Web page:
The Cheesecake Factory
The company operates 104 restaurants nationwide under The Cheesecake Factory name, usually just one per metropolitan area. It operates in 29 states and D.C. It has been slowly growing over the years, using cash flow instead of debt. More than 60 restaurants have opened in the last four years; most openings occur in the second half of each year. Management has said that it's targeting about 200 total locations in the U.S., and it expects to open about 21 locations this year. It also operates seven Grand Lux Cafe restaurants, as well as providing fresh-baked desserts for the restaurants and various suppliers through two bakeries. More than 94% of revenue comes from its restaurants.
That revenue comes in at quite a pace -- about $11 million per restaurant per year, for those open more than a year. There is an average of 12,500 productive square feet per restaurant. Within all that acreage, the restaurants provide a choice from among 200 menu items for lunch and dinner and more than 40 varieties of cheesecake. They are developing a strictly Asian menu and plan to implement it in some locations sometime in 2007. While I have been to several locations, some more than once (ahem), I haven't begun to take full advantage of the selection.
With its careful, slow expansion strategy, Cheesecake Factory is able to find prime locations, keep demand up (every time I go, the place is crowded), and stay out of debt. Essentially, all of its free cash flow is used to open new locations (capital spending slightly outpaces operating cash). Once a restaurant reaches maturity (two to five years), it expects to have a 2-to-1 ratio of sales per year to net cash invested, and returns of 30% to 40% per year.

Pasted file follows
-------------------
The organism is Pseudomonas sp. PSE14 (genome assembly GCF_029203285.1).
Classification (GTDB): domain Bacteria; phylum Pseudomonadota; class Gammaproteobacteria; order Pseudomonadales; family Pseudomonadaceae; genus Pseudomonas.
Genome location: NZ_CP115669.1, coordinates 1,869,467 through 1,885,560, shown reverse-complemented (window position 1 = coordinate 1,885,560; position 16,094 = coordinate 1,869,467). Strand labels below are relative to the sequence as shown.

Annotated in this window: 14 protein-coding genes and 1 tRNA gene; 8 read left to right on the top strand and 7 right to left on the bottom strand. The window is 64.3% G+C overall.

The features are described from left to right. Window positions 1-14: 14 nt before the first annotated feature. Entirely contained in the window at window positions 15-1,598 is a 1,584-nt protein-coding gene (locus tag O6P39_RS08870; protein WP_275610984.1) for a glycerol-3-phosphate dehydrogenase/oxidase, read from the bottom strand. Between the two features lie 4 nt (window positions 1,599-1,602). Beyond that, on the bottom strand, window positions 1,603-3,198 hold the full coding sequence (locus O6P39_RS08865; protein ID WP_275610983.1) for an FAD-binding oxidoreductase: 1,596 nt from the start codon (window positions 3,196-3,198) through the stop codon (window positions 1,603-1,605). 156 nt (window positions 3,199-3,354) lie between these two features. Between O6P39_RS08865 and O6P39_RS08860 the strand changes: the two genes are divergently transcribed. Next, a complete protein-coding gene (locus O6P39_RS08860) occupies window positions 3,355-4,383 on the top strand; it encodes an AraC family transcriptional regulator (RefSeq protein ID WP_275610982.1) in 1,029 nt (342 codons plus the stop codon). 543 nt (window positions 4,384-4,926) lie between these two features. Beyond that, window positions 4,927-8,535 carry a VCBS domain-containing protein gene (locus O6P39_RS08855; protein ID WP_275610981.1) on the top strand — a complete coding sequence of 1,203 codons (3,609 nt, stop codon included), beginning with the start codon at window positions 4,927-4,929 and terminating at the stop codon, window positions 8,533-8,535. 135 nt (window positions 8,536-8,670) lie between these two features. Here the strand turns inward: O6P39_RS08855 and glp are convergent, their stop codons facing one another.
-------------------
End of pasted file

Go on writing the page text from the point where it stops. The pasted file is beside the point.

Competitors include Outback Steakhouse
Per the company's most recently available earnings report (from Capital IQ), Cheesecake Factory posted operating cash flow of $165.2 million for fiscal 2005 and capital spending of $170 million. This number is a bit deceiving, because the company funds all of its restaurant openings with cash. Fortunately for our purposes, the company breaks out its expansion/maintenance capital spending allocation, which appears to be somewhere in the vicinity of 80/20 -- making free cash flow net of expansion-related costs about $131 million. I've opted to value the company based on open locations, because, being conservative, we cannot reasonably expect that future locations will achieve similar success going forward. Based on some fairly conservative assumptions of price increases, traffic growth at existing locations, and reasonable comps, I get a $26 price tag. It seems a bit pricey, but I wouldn't let this scare you straight away, because this may well underestimate the growth to be achieved by future openings and the potential its Grand Lux concept holds.
While there are fads in restaurant popularity, this restaurant seems to be just as popular now as it was five years ago. The company has been slowly, steadily growing over many years. In addition, the stock price has been on a steady, relatively smooth rise since about 1997. While the above valuation indicates the current price is too high, be aware that it is quite conservative, assuming no future openings, something that probably is priced into the current level. If management can continue as it has, remain out of debt, and keep the menu fresh, this could be a worthwhile investment, even if it's overvalued by my conservative estimate. It certainly merits more research, including tasting some of that cheesecake.
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Fool contributor Jim Mueller likes to visit his local Cheesecake Factory every couple of months. He loves the grilled shrimp and bacon club sandwich. He does not own shares in any company mentioned, all according to the Fool's disclosure policy.
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